1. The infant immobilizing device for surgical use and the like, comprising a generally horizontally disposable infant supporting platform of substantially rigid continuous solid sheet form having a depression therein conformed approximately to the dorsal side of a small infants body, said depression including conjoi-n'ing portions respectively formed to provide underlying and close lateral support separately for at least the torso, legs and arms of the infant placed in dorsal recumbent position therein, said platform having a generally fiat and horizontally disposed marginal portion substantially surrounding the peripheral edge of the depression, and an instrument table portion elevated above said marginal portion located directly between and above the two leg portions of said depression, said leg portions being divergent to provide space therebetween for said table portion, and releasable holder means fixed to said platform and arranged for engagement with frontal areas of selected portions of the infants body to restrain such body portions against being raised out of said depression, the sides of said depression in the various portions of such depression extending materially upward along the respectively ndjacent sides of the corresponding portions of the infants body and thereby limiting lateral movement of the infant.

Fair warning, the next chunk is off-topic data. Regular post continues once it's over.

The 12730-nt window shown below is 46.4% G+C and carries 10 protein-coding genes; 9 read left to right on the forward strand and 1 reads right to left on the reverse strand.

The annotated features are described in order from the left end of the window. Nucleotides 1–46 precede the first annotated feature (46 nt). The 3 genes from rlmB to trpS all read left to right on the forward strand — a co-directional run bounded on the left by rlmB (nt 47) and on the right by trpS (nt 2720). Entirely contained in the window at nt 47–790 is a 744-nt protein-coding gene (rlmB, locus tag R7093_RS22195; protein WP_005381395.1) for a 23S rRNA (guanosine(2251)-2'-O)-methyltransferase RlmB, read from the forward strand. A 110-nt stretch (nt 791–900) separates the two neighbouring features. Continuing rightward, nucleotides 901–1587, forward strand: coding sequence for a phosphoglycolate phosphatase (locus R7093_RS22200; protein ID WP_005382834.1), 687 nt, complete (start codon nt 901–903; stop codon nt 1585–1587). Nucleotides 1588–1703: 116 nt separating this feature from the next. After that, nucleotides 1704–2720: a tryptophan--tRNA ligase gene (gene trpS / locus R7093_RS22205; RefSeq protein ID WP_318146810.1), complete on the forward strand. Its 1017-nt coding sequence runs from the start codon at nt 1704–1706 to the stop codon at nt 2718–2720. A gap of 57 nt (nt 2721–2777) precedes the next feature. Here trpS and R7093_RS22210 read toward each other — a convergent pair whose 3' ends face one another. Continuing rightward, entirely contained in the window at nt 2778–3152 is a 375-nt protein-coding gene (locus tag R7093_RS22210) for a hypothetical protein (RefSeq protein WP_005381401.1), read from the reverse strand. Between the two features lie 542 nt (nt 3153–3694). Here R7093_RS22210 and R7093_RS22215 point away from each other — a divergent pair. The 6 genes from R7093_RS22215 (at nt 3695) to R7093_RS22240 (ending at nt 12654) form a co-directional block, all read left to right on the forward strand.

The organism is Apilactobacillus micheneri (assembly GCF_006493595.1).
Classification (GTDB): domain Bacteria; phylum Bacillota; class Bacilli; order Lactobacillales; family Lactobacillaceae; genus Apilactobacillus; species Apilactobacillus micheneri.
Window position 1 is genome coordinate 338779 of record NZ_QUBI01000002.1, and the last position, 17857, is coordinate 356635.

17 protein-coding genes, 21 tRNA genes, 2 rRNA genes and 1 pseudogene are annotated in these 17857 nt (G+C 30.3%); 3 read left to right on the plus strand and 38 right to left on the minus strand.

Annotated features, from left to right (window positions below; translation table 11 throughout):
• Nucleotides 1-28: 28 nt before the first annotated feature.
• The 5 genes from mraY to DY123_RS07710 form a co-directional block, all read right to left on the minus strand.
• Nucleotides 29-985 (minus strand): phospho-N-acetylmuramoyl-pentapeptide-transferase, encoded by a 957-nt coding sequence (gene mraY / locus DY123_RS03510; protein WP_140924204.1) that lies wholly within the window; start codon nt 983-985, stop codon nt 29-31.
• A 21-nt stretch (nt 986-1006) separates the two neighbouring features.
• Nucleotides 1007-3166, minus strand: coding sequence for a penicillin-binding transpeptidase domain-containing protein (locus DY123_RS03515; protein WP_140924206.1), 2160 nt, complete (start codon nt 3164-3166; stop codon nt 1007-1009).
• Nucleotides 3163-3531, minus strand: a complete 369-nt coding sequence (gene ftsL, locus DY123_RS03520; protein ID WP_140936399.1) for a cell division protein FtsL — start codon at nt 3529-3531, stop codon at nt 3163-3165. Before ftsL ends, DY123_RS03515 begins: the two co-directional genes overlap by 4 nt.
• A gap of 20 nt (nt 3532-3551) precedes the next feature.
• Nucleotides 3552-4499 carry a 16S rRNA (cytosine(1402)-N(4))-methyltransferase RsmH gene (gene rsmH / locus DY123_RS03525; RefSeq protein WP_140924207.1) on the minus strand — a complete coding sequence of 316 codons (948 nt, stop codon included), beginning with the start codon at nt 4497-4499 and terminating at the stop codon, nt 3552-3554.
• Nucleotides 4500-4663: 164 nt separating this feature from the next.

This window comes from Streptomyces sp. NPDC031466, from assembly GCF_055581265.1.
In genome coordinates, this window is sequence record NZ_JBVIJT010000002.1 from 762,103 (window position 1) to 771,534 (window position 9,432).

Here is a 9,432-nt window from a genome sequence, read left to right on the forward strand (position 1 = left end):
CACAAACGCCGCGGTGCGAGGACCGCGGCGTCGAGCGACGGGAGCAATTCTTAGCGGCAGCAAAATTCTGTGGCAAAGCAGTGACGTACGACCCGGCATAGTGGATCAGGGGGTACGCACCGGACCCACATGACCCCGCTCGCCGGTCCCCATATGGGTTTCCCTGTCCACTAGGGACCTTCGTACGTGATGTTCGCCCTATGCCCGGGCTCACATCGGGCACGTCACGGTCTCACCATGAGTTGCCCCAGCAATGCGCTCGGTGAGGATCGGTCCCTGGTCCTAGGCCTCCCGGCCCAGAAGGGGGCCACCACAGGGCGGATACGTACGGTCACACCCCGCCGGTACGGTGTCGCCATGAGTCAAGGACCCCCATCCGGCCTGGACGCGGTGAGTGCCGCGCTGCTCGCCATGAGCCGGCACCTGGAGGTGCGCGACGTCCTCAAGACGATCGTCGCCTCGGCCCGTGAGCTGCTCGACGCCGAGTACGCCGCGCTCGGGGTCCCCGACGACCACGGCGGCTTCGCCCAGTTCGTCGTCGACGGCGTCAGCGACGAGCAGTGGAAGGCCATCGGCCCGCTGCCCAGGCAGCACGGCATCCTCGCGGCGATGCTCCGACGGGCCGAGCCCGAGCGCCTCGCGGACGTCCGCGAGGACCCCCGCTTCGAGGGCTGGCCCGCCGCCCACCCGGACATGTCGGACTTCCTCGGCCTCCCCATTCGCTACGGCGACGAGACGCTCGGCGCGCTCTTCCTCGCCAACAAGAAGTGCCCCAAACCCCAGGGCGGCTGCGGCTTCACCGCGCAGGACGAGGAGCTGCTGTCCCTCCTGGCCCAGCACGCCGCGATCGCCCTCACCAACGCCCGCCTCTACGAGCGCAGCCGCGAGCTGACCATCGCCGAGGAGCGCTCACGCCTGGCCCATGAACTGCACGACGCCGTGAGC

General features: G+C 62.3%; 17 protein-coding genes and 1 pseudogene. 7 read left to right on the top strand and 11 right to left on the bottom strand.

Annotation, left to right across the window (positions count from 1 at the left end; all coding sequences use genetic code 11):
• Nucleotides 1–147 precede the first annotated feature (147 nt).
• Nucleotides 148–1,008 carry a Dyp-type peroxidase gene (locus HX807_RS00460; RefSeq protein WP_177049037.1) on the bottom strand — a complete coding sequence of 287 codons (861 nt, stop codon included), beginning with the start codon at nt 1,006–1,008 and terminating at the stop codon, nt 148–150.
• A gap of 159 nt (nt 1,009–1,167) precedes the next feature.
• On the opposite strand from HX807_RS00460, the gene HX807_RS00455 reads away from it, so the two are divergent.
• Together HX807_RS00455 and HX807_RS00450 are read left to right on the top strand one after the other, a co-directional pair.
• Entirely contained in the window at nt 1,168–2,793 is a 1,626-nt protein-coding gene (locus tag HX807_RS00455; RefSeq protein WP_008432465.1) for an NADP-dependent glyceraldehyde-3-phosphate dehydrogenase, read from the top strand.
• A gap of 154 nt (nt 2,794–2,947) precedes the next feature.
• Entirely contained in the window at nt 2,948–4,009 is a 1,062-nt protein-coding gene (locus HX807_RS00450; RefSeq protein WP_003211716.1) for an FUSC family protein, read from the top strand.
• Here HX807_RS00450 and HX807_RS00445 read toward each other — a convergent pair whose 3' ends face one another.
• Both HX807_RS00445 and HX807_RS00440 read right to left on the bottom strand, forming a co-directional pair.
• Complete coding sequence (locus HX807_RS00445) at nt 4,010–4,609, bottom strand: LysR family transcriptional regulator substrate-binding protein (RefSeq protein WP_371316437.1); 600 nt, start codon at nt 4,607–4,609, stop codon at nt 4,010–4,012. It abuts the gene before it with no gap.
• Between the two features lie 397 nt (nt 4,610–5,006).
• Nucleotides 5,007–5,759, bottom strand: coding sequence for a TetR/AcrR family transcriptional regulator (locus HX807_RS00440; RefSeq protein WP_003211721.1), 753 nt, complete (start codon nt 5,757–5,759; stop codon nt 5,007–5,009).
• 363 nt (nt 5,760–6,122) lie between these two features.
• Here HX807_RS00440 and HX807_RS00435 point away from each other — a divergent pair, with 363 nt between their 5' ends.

2. ,A surgical operating table for supporting and immobilizing small infants during performance of circumcision and other surgical operations on such infants, said operating table comprising a generally flat table portion formed of solid material substantially impervious to human body liquids and the like, and having a substantially rigid and unyielding surface configuration comprising a cavity shaped in substantial conformity with the dorsal side of the body of a small infant, and including a trunk cavity portion and separate limb cavity portions conjoined with said trunk cavity portion to receive, support and laterally restrain the torso and corresponding limbs of the infants body placed in dorsal recumbent position therein, respectively, said lll'itl) cavity portions comprising generally laterally extended arm cavity portions and divergently extended leg cavity portions, base means constructed and arranged for supporting said table portion in generally horizontal position to receive and support an infant in said cavity, and releasable hold-down means formed and arranged on said operating table to engage the front side of the infants body at selected locations thereon for rigidly holding the same down in said cavity and thereby against movements interfering with performance of a surgical operation, said hold-down means comprising rigid hold-down members pivotally mounted on the operating table to swing between raised position uncovering the table portion cavity and lowered position in which said hold-down means engages and presses downwardly into said cavity at least the limbs of an infant received in said cavity.